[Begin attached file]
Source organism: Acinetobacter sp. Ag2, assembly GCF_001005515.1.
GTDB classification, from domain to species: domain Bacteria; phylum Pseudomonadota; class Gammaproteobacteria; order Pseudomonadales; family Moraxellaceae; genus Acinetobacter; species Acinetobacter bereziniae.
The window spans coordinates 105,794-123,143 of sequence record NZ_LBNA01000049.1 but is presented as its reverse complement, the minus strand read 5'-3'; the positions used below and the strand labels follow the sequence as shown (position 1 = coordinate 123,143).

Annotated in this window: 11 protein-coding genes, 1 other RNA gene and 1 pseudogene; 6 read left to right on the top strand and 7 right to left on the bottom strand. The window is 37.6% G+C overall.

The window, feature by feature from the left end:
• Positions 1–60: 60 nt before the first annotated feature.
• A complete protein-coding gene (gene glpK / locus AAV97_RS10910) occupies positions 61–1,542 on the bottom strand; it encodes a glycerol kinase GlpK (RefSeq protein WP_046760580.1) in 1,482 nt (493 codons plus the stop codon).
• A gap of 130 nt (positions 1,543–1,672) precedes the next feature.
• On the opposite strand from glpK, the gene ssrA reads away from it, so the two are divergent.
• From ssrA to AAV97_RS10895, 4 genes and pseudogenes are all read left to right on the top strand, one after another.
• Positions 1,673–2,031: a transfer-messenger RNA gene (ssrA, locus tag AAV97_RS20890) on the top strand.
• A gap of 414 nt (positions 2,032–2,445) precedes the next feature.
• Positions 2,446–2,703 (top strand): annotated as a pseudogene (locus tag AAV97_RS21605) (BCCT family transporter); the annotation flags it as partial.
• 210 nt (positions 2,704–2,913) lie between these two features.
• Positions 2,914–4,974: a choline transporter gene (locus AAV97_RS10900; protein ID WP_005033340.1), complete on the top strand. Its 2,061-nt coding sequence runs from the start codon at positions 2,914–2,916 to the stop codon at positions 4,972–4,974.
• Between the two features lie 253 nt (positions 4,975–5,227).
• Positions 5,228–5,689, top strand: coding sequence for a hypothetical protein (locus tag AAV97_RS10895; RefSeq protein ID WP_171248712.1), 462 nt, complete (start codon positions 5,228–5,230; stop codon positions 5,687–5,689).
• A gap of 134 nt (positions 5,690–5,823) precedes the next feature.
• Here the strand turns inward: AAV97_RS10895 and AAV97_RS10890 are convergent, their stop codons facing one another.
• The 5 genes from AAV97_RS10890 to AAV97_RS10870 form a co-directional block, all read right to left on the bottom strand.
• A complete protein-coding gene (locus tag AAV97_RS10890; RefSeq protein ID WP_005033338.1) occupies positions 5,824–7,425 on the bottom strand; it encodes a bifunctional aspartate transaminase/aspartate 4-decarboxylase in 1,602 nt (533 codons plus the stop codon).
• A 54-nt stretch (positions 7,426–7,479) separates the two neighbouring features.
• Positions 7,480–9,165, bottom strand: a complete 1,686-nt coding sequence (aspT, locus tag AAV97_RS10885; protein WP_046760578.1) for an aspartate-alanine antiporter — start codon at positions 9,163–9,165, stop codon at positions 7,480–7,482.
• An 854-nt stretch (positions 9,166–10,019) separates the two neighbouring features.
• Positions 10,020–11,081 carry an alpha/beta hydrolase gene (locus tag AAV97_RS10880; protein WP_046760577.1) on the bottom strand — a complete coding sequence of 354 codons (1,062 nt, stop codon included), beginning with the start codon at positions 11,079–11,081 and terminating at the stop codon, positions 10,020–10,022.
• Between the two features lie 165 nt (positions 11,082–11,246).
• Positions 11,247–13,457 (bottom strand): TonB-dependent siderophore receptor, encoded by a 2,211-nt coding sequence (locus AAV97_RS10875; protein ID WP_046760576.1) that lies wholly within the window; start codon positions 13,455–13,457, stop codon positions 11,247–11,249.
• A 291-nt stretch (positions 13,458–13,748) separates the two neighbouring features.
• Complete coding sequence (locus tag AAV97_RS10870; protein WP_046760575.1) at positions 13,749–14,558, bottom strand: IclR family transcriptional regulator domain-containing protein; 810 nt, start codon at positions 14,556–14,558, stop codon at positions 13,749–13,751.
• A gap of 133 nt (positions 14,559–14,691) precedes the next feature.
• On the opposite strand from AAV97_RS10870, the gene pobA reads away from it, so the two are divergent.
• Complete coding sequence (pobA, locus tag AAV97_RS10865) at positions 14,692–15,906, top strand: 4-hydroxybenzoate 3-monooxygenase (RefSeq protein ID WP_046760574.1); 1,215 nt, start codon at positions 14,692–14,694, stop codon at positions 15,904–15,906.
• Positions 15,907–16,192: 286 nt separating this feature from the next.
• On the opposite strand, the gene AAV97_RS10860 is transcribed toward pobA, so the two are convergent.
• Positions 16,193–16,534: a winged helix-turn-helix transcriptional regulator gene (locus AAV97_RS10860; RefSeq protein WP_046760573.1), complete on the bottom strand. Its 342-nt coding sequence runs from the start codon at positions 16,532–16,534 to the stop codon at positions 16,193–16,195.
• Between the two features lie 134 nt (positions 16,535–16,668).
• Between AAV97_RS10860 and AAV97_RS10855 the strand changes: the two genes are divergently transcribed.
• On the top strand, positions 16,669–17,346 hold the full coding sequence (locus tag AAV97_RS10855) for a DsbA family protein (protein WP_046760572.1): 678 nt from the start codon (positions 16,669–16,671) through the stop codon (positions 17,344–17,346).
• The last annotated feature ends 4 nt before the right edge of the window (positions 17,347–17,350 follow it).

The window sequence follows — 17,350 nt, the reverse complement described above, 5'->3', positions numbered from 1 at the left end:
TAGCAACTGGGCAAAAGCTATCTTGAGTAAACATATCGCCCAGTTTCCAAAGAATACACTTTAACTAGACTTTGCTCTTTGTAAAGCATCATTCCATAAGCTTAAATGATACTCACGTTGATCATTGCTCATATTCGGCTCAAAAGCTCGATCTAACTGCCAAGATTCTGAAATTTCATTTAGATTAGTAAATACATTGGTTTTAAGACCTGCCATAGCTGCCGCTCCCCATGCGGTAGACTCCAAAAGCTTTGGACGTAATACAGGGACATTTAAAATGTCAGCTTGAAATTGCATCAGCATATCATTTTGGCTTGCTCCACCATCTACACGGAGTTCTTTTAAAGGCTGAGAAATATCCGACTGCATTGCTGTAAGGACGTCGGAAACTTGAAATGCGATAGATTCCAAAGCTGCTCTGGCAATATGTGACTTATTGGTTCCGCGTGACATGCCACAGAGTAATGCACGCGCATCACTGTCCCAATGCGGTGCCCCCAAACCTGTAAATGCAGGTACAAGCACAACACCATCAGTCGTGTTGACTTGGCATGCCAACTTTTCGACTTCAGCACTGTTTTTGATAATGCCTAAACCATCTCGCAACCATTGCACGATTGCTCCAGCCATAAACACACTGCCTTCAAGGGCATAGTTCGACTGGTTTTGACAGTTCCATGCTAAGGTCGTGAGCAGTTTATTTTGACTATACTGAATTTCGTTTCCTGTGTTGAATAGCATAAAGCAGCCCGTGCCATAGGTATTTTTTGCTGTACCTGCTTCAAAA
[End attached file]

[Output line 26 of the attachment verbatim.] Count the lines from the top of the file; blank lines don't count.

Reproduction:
• Between the two features lie 165 nt (positions 11,082–11,246).